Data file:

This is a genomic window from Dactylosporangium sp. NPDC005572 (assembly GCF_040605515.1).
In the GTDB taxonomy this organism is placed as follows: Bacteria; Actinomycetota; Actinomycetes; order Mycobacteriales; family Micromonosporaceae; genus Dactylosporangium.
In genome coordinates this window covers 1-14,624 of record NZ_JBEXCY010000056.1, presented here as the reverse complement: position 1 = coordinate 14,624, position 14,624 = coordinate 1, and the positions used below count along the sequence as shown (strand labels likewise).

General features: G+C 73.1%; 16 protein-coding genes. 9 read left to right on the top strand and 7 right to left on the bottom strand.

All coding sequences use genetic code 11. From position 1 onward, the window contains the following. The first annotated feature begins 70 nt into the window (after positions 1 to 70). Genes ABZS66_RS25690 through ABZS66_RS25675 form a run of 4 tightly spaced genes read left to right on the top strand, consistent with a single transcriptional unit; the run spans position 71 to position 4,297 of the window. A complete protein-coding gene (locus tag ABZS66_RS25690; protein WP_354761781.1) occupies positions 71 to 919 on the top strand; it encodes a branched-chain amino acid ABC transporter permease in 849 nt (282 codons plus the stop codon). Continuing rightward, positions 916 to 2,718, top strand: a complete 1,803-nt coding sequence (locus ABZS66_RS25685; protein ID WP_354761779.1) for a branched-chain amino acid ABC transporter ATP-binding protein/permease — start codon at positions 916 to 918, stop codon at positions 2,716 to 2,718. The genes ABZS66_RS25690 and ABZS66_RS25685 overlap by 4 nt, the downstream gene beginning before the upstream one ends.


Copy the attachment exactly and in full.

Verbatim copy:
This is a genomic window from Dactylosporangium sp. NPDC005572 (assembly GCF_040605515.1).
In the GTDB taxonomy this organism is placed as follows: Bacteria; Actinomycetota; Actinomycetes; order Mycobacteriales; family Micromonosporaceae; genus Dactylosporangium.
In genome coordinates this window covers 1-14,624 of record NZ_JBEXCY010000056.1, presented here as the reverse complement: position 1 = coordinate 14,624, position 14,624 = coordinate 1, and the positions used below count along the sequence as shown (strand labels likewise).

General features: G+C 73.1%; 16 protein-coding genes. 9 read left to right on the top strand and 7 right to left on the bottom strand.

All coding sequences use genetic code 11. From position 1 onward, the window contains the following. The first annotated feature begins 70 nt into the window (after positions 1 to 70). Genes ABZS66_RS25690 through ABZS66_RS25675 form a run of 4 tightly spaced genes read left to right on the top strand, consistent with a single transcriptional unit; the run spans position 71 to position 4,297 of the window. A complete protein-coding gene (locus tag ABZS66_RS25690; protein WP_354761781.1) occupies positions 71 to 919 on the top strand; it encodes a branched-chain amino acid ABC transporter permease in 849 nt (282 codons plus the stop codon). Continuing rightward, positions 916 to 2,718, top strand: a complete 1,803-nt coding sequence (locus ABZS66_RS25685; protein ID WP_354761779.1) for a branched-chain amino acid ABC transporter ATP-binding protein/permease — start codon at positions 916 to 918, stop codon at positions 2,716 to 2,718. The genes ABZS66_RS25690 and ABZS66_RS25685 overlap by 4 nt, the downstream gene beginning before the upstream one ends.